The Latest on Our Global War

The Latest on Our Global War

The Trump Administration last week released its first “Report on the Legal and Policy Frameworks Guiding the United States’ Use of Military Force and Related National Security Operations.” The report continues a practice initiated at the end of the Obama Administration and subsequently codified into requirement by Congress by which the Administration makes clear (among other things) where and under what legal authorities the United States is using military force, and how key domestic and international law rules apply to practices like targeting and detention. The publicly available Trump version of the report is far sparser than the Obama Administration report; this report seems to leave some essential points to the classified annex that accompanies it. Still, it remains highly useful as an official statement of the U.S. basis for using force (including, for example, attacks on Syrian government forces “to counter immediate threats” to partner forces of the United States there). A summary of the report’s contents is here.

There are several items of note in the report, not least of which is a troubling return to the bad old days in which the United States declines publicly to name which terrorist groups we consider ourselves at war with – identifying them here only in the classified appendix. (The full text of the report regarding the scope of the 2001 AUMF is as follows: “The classified annex contains more information on the application of the Authorization for Use of Military Force (2001 AUMF) to particular groups and individuals.”)

It is, however, among the report’s least surprising positions that should be seen as most significant: like its past two predecessors, the Trump Administration has embraced the notion that the United States is engaged in a singular, global non-international armed conflict against a shifting set of terrorist groups. This idea – which, after 17 years of U.S. efforts, has yet to be embraced by any other country in the world – continues to have a profound, and in many ways, warping effect on the law of armed conflict a/k/a international humanitarian law (IHL). Among many such effects: a growing group of legal scholars today urge that we reconsider the utility of the distinction (at the heart of IHL) between violence that counts as an “armed conflict” and violence that doesn’t. Critics raise a range of concerns, with the U.S. post-9/11 conflicts typically Exhibit A: the line dividing “armed conflict” and not is no longer clear or stable enough to provide meaningful guidance; current definitions may compromise humanitarian interests, prospects for criminal justice or both; perhaps most important, the “armed conflict” classification no longer reflects current moral, political, or strategic sensibilities about the role of lethal force in an age in which global threats have changed. I critiqued some of these claims to an extent in a review of Rosa Brooks’ book, How Everything Became War and the Military Became Everything: Tales from the Pentagon, out in AJIL late last year. I take them on in far greater detail in a new piece here (forthcoming Va. J. Int’l L. 2018). Among other things, I argue, it is not at all apparent that changing the terms on which we permit the use of lethal force will achieve the goals IHL’s current critics seem to seek.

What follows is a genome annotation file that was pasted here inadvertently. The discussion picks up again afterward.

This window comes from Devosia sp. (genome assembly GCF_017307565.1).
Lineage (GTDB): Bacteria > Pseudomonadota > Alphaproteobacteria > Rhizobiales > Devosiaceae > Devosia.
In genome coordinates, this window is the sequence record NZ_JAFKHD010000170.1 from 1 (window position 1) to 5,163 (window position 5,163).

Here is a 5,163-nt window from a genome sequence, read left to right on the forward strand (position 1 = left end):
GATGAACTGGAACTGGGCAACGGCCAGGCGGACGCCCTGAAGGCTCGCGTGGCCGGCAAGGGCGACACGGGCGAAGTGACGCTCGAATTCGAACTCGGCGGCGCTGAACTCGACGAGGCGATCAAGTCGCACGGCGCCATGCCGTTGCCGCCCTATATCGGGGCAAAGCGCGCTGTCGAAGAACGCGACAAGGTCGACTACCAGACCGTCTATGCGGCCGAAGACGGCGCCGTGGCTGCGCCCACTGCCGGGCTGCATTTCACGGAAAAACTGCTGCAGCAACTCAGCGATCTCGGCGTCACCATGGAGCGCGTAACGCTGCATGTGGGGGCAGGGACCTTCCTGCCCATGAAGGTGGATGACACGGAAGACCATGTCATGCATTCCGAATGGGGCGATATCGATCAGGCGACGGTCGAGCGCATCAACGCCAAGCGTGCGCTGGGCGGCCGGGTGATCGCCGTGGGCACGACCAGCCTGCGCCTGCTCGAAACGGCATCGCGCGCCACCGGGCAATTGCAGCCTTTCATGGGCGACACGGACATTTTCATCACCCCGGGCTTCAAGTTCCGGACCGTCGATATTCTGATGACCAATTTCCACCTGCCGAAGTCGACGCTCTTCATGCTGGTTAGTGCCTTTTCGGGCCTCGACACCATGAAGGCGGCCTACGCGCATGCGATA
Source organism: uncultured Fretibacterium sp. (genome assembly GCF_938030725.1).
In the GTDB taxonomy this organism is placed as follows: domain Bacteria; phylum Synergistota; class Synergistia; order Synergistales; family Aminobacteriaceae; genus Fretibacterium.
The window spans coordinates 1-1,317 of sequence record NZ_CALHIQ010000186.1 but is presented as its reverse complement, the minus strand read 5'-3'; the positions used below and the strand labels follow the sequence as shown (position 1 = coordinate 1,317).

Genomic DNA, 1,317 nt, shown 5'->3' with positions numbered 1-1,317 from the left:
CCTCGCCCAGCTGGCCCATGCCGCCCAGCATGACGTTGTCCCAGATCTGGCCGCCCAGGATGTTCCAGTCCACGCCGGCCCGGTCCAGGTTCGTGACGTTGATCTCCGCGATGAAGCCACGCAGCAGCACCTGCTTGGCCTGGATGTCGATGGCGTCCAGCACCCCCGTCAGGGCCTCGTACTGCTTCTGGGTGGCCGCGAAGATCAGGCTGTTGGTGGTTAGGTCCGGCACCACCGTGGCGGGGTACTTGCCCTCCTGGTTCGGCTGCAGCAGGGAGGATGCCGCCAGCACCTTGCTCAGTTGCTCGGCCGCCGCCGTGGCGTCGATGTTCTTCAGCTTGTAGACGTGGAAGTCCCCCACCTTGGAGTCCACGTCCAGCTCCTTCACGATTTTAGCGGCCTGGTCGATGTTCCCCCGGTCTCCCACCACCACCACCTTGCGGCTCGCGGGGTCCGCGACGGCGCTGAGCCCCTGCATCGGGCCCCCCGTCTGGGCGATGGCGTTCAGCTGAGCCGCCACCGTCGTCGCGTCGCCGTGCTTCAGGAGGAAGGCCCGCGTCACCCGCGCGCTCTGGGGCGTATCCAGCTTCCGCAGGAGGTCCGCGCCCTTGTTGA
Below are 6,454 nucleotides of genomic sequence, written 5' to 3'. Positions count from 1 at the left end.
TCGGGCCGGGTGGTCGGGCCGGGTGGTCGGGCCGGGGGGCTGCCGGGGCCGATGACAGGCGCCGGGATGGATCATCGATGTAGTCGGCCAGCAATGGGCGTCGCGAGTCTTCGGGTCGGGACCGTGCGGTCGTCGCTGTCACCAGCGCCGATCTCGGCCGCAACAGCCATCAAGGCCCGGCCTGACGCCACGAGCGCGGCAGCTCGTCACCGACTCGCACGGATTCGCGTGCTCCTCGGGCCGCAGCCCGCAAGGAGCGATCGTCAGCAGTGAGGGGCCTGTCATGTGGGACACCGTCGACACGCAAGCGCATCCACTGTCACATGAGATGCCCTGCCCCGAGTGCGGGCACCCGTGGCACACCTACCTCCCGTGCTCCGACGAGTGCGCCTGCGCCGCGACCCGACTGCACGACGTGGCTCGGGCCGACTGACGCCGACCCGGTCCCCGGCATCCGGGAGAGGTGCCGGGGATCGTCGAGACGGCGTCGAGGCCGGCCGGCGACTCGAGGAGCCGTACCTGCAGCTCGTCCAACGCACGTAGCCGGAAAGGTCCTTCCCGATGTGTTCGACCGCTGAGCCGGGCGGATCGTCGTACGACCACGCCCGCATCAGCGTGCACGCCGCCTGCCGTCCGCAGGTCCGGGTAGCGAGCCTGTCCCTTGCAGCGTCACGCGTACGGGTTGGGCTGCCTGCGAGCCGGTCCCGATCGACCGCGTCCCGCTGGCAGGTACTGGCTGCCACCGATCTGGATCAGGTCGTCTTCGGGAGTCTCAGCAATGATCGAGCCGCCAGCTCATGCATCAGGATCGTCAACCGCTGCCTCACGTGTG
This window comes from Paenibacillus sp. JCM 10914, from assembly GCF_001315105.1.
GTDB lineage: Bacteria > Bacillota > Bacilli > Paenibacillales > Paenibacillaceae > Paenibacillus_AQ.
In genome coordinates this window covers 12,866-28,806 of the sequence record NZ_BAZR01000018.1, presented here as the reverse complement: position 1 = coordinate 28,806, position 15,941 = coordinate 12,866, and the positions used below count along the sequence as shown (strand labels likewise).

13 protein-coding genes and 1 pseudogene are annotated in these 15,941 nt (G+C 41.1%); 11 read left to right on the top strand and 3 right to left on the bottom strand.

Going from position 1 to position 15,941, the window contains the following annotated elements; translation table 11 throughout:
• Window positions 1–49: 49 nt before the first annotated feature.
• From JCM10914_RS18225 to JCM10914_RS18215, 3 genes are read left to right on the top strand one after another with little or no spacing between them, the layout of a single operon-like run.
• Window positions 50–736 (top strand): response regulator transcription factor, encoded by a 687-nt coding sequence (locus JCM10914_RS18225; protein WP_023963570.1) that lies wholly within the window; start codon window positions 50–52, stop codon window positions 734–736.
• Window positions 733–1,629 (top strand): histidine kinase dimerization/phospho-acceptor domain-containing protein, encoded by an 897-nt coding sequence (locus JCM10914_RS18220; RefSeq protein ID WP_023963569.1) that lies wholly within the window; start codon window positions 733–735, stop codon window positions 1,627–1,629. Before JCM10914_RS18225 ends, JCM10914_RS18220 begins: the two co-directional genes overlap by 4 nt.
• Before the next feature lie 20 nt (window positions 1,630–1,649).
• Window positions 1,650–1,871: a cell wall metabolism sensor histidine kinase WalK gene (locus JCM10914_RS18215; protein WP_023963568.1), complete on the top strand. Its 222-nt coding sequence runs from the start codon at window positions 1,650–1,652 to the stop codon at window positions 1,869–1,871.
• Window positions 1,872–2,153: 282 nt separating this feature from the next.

But the Trump report – which, with little fanfare and in an otherwise rapidly changing world, embraces the legal construct that has framed and in many respects guided U.S. military operations for the better part of 20 years – underscores what should be an even more pressing concern. As the list of countries in which the U.S. is engaged in hostilities grows (Niger has joined the list since last report), and the purpose of U.S. intervention in some of these places blurs (the report reminds us that while ISIS has lost 98% of the territory it once held in Iraq and Syria, and will soon have lost 100%, we’re planning to keep bombing in Syria after that nonetheless), we’ve increasingly replaced a difficult conversation about the adequacy of international security policy with an easier (if ultimately misguided) debate about the adequacy of international security law. The problems to which “armed conflict” classification critics rightly attend – problems of interpretive uncertainty, law compliance, and social change – are familiar dilemmas in all legal systems. The problem of fighting a set of enemies we’re not willing publicly to name – that’s new.

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